Deeper in Prayer

But the tax collector, standing far off, would not even lift up his eyes to heaven, but beat his breast, saying, “God, be merciful to me, a sinner” (Luke 18:13, esv)!

Two guys go into the temple . . .

That’s how one of Jesus’ parables from Luke 18 begins.

Now neither one of these men was particularly likable. One was a Pharisee, a member of one of the three main sects in first-century Judaism, known for being over-the-top sticklers to the various rules of religion. The other was a tax collector, a position held by Jewish men who’d purchased from the Roman government the right to collect taxes in far-flung territories of the Empire. And any overage they were able to extort from the people, they generally pocketed. So needless to say—they weren’t very popular with the masses.

Between these two unlikely, unlikable characters, Jesus selected one of them to show us what it means to go deeper in prayer.

“The Pharisee, standing by himself, prayed thus: ‘God, thank you that I am not like other men, extortioners, unjust, adulterers, or even like this tax collector’” (Luke 18:11). He is the picture of what prayer is not—seeking a place of public prominence, looking down his nose at others, considering his own character to be superior to those around him.

Yet, to discover what deepening prayer truly is, let us take a good accounting of the tax collector’s approach.

• Assume a humble position. Posture is helpful in prayer. Kneeling is an indication of submission. Bowing your head communicates your awareness of God’s honor above your own. Closing your eyes and folding your hands contributes to the earnestness of your heart. The tax collector “would not even lift up his eyes to heaven.” He knew the kind of man he was. He knew the kinds of sins he’d committed. He approached God from a lowly position, from a heart attitude of humility.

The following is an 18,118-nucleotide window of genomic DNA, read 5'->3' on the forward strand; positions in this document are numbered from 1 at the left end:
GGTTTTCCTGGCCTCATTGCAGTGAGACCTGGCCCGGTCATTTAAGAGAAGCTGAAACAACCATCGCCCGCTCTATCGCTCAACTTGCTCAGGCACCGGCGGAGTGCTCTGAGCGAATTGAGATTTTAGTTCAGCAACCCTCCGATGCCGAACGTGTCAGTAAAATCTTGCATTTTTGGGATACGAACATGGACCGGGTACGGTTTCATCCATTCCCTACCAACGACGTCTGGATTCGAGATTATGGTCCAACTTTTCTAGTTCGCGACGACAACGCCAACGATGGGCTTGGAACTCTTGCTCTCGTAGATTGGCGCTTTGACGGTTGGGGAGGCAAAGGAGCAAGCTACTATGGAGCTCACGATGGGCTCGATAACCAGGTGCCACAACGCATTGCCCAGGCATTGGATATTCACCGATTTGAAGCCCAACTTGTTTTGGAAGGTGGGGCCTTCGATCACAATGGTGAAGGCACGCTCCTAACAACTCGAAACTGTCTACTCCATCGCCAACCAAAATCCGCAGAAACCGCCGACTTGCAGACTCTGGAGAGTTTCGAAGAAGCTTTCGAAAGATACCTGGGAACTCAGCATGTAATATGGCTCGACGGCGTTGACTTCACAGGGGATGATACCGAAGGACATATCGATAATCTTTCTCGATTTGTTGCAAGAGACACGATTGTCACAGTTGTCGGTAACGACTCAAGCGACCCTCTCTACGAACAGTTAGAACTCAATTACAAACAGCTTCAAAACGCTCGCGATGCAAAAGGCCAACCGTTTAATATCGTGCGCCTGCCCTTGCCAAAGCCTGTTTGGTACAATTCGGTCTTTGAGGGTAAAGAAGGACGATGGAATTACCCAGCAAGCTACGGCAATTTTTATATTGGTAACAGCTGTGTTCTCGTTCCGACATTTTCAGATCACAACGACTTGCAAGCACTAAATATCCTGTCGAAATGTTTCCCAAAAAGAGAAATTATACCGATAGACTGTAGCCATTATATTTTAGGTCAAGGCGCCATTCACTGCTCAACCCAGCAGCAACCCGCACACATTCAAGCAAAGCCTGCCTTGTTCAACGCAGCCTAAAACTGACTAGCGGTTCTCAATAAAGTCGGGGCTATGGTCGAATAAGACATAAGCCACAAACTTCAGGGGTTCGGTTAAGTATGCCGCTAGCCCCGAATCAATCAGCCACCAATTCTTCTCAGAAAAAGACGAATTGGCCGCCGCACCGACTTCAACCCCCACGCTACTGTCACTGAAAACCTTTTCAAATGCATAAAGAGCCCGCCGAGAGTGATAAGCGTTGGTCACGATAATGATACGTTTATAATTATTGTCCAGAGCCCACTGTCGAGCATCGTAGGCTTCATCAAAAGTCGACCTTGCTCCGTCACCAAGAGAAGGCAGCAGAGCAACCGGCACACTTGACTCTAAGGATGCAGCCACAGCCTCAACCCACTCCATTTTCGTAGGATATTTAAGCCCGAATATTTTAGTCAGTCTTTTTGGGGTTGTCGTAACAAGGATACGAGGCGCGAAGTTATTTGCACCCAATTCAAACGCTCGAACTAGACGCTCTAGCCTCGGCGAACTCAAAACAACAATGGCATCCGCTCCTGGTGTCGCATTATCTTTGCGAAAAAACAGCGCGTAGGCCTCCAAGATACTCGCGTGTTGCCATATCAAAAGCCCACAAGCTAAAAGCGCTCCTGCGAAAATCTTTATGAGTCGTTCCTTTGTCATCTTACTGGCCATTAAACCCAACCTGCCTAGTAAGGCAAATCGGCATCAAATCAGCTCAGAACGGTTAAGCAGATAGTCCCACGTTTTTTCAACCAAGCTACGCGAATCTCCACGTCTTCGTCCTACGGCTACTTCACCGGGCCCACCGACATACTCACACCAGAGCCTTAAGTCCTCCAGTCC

Come with true contrition. Contrition means heartfelt confession—sorrow and admission put together into the same package. To “beat his breast” didn’t mean he was inflicting pain on himself as some sort of penance. This was more of a sign that said he wasn’t seeking his own comfort in prayer. He was willing to go to the depths of himself with God, and to see it all . . . in all its ugliness. True contrition results in a change of direction from sin, which proves the sincerity of a heart that wants to be free of it.

Make sincere petitions. “God, be merciful to me, a sinner.” Only seven words. There’s no need for eloquence when your heart is in prayer; no need to try to impress the Lord (much less other people) with your command of spiritual language. For as Jesus said, “I tell you, this man went down to his house justified, rather than the other. For everyone who exalts himself will be humbled, but the one who humbles himself will be exalted” (Luke 18:14).

The way up in prayer is down—down to where you don’t care what it costs or looks like, down to where you want God more than you want anything else in the world.

Humbly. Contritely. Sincerely.



  • Why should posture in prayer really matter? What are other situations in life where such considerations are important and reveal what’s in your heart?
  • When do you most acutely sense that you’re praying to be heard by others? What can you do to eliminate the burden of ever feeling that way again?

God, be merciful to me, a sinner. In Jesus’ name, amen.